Inmates Thankful That Life Isn't Worse : Castaic: They got a traditional Thanksgiving meal, larger portions than usual, but no seconds. And no fights were anticipated at the fractious facility.


The cooking wasn't Mom's. And the ambience definitely left something to be desired.

But inmates got a full Thanksgiving meal with all the trimmings Thursday at the North County Correctional Facility, the maximum security jail at the Peter J. Pitchess Honor Rancho. The helpings were larger than standard jail meals, but seconds were offered only to those with special privileges.

Many inmates sat grim-faced and quiet as they ate from plastic trays in their 58-bed dormitories. Some watched the Buffalo-Detroit football game on television screens overhead.

"It ain't perfect, but we're thankful for what we've got," one inmate said.

The main course was processed turkey slices, but most of the rest of the fixings were made from scratch: gravy, corn bread stuffing, yams, mashed potatoes, salad, cranberry sauce, bread and pumpkin pie. Similar meals were served to the more than 20,000 inmates in Los Angeles County jails.

The annual Thanksgiving dinner is one of the most difficult meals of the year to prepare, said the jail's head cook, Mike McDonald. He said he and his staff spent two days preparing the feast for the jail's 3,700 inmates, cooking up more than a ton of turkey and 4,800 servings of pumpkin pie.

Most of the cooking was finished by mid-morning Thursday. Food was then loaded into large plastic bins and stacked on carts to wheel from kitchen to dorms for the noontime meal.

"We do a good job, considering the limitations we have," McDonald said.

Nonetheless, McDonald admitted, he planned to eat Thanksgiving dinner later with his family in Ventura County.

"My mom's still a better cook than I am," he said.

A 38-year-old inmate helping to prepare the feast in the kitchen said it was like any other meal for him.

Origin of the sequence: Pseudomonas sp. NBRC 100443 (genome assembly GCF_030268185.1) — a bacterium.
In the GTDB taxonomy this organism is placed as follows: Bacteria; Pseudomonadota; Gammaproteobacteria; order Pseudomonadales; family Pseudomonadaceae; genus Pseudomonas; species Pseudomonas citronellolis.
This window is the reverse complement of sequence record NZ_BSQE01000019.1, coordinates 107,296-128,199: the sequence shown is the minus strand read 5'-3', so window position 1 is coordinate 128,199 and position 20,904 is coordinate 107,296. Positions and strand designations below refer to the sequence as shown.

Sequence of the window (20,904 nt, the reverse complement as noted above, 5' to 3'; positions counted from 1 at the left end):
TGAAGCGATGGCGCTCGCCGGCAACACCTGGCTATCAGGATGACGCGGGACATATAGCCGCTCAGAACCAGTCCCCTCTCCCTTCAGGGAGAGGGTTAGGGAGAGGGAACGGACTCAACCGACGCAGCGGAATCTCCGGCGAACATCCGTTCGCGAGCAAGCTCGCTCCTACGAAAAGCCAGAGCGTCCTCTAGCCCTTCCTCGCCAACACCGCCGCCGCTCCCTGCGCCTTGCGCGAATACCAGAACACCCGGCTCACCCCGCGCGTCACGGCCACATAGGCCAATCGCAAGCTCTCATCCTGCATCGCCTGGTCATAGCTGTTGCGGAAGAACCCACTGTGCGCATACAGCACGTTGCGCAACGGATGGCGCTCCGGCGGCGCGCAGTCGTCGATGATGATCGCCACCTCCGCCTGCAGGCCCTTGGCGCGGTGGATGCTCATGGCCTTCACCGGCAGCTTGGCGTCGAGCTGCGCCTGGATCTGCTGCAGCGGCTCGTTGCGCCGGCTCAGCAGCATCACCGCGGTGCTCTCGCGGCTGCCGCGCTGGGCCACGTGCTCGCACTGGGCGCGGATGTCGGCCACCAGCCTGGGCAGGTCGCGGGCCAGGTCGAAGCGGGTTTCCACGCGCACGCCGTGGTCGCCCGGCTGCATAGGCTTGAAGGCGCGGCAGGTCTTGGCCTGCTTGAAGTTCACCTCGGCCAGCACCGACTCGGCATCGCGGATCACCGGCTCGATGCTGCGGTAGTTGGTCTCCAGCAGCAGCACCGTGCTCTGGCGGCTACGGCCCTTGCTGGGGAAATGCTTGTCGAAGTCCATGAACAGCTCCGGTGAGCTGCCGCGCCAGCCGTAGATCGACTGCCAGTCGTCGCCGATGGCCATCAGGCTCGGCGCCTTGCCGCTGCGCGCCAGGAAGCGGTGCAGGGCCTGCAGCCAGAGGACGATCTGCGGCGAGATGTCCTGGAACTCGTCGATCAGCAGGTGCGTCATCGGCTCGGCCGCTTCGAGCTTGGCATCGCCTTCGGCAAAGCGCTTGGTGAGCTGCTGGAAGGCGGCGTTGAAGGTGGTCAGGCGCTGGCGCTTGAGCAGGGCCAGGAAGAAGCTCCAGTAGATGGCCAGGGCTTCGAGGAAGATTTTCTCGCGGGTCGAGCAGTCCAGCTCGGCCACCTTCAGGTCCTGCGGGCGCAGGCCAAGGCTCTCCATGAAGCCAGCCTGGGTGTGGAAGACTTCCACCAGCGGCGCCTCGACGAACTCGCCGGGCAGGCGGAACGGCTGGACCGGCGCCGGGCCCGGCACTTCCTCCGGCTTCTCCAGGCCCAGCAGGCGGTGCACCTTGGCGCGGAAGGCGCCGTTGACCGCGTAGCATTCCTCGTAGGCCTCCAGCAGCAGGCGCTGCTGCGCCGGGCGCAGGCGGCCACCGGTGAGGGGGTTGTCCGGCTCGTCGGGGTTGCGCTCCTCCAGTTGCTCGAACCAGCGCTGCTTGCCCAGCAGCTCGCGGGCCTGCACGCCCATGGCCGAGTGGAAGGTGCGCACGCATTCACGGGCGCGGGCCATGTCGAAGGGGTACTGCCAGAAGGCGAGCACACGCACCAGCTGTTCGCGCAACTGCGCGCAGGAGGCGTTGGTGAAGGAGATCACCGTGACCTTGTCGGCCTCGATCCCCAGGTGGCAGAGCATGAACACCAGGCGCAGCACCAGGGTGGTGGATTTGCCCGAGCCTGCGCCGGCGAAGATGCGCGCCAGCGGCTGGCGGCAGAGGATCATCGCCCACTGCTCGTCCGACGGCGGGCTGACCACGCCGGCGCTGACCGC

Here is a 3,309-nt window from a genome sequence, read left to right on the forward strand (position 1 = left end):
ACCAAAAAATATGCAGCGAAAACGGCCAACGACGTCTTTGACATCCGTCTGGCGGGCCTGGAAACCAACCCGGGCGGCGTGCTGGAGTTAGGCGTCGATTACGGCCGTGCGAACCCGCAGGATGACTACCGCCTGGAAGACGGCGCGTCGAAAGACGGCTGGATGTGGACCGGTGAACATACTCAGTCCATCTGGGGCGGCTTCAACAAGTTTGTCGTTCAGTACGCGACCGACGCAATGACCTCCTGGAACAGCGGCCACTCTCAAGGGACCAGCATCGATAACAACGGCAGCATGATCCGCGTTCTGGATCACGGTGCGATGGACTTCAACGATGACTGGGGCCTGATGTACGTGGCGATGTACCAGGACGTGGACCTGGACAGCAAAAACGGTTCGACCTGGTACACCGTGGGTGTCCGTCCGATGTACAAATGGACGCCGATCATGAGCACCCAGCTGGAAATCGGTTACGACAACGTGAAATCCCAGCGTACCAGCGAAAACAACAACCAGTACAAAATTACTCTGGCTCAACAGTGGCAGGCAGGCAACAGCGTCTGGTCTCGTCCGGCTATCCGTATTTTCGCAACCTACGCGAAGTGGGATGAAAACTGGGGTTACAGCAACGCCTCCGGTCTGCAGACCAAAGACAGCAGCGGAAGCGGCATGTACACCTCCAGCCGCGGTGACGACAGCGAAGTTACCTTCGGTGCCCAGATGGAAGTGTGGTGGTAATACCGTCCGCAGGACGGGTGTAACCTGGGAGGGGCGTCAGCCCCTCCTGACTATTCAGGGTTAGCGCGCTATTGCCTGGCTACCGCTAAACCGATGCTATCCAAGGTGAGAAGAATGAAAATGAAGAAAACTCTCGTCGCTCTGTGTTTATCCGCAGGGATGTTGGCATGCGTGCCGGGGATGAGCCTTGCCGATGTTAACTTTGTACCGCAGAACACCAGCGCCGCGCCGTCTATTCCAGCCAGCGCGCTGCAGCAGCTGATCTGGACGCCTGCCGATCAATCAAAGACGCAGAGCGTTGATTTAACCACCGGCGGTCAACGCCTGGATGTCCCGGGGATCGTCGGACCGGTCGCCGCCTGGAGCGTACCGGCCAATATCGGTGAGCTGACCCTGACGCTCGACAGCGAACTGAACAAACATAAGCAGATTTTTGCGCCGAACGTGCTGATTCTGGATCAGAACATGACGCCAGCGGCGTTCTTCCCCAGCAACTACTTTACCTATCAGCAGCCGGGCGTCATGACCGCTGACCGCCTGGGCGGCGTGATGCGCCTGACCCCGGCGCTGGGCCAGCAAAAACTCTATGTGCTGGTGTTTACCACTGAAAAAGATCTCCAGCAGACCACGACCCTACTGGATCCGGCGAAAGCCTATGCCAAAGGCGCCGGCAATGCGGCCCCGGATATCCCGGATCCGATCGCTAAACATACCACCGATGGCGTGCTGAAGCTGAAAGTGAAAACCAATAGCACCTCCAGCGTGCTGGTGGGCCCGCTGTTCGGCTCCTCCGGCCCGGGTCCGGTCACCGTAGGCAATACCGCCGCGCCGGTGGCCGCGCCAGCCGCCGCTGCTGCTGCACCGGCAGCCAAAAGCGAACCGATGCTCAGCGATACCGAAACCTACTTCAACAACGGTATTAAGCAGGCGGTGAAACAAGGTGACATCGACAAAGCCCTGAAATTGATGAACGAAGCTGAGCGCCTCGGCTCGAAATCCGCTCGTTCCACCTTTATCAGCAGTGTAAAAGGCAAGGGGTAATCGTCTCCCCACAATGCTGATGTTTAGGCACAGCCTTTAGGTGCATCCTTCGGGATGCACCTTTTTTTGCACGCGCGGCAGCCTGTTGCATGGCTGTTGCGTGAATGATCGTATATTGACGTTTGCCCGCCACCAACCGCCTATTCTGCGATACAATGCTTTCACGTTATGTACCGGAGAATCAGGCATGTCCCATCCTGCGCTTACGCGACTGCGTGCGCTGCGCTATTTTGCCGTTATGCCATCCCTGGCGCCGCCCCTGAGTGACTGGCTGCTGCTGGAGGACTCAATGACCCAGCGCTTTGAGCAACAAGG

"I guess it's about average," he said. "It's good for jail food."

Other inmates had more critical opinions, or just chuckled when asked about the food. But Rodriguez Simon, a senior cook who went home at 1:30 p.m. to prepare dinner for his own family, said the complainers are too harsh.

Except for the turkey, he said, everything he planned to serve his family was prepared the same way as the jail food.

"This food, anybody can eat it," he said. "I don't care who it is. It tastes as good as anywhere I can think of."

The inmates said they were thankful for basic things, a necessity since many are facing years behind bars. For about 600 inmates, it was a chance to talk to family members and friends in glass-partitioned booths at the jail. On average, 1,000 inmates receive visitors on weekend days.

Some inmates said they were simply thankful to still be alive.

"I'm thankful for waking up every day and for being fed," said an inmate working in the kitchen. He said he expected no visitors during the day and has no hope of being released from jail any time soon.

Although they had to work, deputies at the jail had their own reason to be thankful. None of the jail's all too regular inmate fights were expected during the day.

"We'll have the least problems today of any day," said Sheriff's Sgt. Steve Smith, who was overseeing a set of dorms. "There's football, extra food and visiting. What more could you want?"

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